Bishops Reminded of Their Role as Custodians of the Faith

Says Secretary of Doctrinal Congregation

Print Friendly, PDF & Email
Share this Entry

ROME, SEPT. 12, 2003 ( A bishop is «custodian, master and educator of the faith» who must help modern man to find «new ways, often alternative ones,» to attain real happiness, says a Vatican official.

Archbishop Angelo Amato, secretary of the Vatican Congregation for the Doctrine of the Faith, drew the profile of the episcopal ministry when he addressed the meeting of bishops being held through Sept. 19 at the Regina Apostolorum Pontifical Athenaeum.

The event has gathered 106 bishops from 25 countries of Europe and America and from Australia. The prelates, all newly appointed by John Paul II, are meeting to reflect on their ministry at the invitation of the Congregation for Bishops.

In his address Thursday, entitled «The Bishop: Custodian of the Faith,» Archbishop Amato said that modern «weak thought,» according to which «the human being lives his day by following opinions all of which are equally valid and all equally provisional,» must be counterbalanced by the «strong thought» of Jesus and his style of life.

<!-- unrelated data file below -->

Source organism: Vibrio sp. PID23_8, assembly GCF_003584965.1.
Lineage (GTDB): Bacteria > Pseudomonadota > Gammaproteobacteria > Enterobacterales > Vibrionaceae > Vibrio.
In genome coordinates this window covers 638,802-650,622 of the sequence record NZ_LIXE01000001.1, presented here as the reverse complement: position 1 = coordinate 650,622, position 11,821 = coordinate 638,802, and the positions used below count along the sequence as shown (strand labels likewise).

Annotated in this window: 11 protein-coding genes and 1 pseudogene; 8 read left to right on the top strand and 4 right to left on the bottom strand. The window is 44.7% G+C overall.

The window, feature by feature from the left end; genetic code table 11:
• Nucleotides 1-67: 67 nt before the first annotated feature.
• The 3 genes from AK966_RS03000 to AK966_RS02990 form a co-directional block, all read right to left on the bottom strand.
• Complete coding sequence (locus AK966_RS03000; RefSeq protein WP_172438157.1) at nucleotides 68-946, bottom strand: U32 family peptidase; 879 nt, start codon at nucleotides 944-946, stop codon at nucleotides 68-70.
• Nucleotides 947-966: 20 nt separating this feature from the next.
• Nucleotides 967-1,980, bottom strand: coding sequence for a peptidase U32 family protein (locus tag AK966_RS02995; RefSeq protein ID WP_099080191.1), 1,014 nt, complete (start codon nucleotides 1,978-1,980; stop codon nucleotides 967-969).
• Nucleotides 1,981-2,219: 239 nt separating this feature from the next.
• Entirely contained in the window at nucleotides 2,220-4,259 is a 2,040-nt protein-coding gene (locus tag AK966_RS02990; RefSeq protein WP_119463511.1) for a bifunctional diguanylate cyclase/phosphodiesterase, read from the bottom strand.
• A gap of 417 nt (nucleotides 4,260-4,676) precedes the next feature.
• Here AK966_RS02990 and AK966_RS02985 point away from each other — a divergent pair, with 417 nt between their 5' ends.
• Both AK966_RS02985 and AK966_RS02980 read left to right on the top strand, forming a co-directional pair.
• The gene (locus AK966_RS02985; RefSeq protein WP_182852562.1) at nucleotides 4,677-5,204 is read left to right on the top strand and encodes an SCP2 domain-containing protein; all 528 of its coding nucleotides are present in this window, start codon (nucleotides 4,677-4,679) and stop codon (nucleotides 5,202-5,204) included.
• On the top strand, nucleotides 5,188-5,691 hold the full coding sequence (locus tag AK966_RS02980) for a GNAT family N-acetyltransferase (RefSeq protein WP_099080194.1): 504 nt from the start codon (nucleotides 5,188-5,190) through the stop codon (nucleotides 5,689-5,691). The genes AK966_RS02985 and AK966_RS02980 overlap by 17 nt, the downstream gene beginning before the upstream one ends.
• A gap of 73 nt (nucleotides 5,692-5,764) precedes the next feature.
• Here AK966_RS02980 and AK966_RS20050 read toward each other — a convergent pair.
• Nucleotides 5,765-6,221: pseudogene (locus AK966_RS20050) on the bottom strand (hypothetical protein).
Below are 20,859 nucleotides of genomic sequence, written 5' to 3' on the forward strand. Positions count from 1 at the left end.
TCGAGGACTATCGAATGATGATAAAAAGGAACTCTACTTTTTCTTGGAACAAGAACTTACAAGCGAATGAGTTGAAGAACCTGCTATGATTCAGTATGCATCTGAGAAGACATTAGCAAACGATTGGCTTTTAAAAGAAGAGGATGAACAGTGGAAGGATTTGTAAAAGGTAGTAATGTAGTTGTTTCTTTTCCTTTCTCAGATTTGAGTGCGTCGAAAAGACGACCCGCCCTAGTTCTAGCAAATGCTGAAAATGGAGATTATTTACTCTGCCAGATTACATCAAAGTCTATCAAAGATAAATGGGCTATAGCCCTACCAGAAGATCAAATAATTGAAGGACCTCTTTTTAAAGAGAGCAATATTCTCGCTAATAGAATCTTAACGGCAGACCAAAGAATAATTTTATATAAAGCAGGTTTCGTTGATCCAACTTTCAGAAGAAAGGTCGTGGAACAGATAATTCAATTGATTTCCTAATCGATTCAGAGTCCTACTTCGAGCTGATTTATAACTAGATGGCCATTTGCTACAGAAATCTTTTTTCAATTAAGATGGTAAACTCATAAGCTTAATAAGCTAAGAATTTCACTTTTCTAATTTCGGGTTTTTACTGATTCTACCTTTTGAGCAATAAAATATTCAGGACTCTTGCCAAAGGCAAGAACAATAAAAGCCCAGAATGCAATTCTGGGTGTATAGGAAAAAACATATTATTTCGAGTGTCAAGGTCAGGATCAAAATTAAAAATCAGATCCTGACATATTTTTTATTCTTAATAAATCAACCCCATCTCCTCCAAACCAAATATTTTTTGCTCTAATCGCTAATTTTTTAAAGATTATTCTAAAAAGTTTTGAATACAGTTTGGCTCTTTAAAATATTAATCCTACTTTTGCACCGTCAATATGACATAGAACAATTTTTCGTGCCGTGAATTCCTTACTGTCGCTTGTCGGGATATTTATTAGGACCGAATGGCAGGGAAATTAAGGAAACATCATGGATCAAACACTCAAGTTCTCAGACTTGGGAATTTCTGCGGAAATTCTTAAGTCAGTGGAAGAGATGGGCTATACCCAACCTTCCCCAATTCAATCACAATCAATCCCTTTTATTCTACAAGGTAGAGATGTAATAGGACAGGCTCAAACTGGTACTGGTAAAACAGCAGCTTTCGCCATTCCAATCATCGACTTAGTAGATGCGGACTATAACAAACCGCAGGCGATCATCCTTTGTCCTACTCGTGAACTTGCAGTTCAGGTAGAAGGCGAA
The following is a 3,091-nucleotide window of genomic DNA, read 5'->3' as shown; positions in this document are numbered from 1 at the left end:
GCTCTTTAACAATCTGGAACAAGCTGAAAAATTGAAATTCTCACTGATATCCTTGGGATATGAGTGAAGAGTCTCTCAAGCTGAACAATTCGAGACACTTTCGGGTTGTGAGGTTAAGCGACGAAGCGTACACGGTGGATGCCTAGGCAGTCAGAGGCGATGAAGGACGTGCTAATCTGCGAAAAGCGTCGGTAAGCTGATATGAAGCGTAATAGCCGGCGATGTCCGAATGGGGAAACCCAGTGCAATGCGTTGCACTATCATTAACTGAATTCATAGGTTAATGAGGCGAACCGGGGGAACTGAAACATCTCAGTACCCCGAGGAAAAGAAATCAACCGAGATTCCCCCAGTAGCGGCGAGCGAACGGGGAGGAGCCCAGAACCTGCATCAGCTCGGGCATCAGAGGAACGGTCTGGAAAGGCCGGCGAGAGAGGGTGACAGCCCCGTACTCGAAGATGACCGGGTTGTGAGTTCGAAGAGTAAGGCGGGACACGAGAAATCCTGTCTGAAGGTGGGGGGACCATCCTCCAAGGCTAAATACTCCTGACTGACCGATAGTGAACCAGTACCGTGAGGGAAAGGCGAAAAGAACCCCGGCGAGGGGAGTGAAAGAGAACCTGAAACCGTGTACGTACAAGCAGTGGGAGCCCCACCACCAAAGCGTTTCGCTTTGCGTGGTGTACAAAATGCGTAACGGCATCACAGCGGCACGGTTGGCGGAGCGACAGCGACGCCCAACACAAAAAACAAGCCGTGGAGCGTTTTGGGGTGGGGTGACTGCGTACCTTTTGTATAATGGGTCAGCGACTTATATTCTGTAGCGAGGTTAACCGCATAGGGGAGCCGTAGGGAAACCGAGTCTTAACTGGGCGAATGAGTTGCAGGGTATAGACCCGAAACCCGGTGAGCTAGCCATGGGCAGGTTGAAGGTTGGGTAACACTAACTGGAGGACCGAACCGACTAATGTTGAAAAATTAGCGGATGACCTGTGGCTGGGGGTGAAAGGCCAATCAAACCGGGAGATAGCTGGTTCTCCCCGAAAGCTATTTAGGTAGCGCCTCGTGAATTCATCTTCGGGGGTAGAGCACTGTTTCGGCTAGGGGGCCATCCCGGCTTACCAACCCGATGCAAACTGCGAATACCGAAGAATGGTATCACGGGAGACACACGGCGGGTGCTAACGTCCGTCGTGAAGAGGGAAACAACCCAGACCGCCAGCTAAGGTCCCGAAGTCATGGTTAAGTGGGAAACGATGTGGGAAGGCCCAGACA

The latter, the archbishop said, is reflected in «acceptance, compassion, healing and forgiveness» attested to daily by Jesus before «publicans, sinners, prostitutes, foreigners, lepers, widows, children, the sick, the possessed, renegades, the poor and enemies.»

In today’s world, just as fashion changes every season, «culture modifies opinions and conduct, rejecting all stable and eternal truth,» while the «arbitrary decisions of the self» substitute the divine commandments, the archbishop said.

Therefore, it is up to the bishop to show that «in the labyrinth of the multiple humanistic and religious options oriented to giving meaning and value to life, only Jesus can bring to a good end our yearning for happiness and complete joy,» he said.

The day began with a Mass presided over by Cardinal Joseph Ratzinger, prefect of the doctrinal congregation.

Print Friendly, PDF & Email
Share this Entry


Support ZENIT

If you liked this article, support ZENIT now with a donation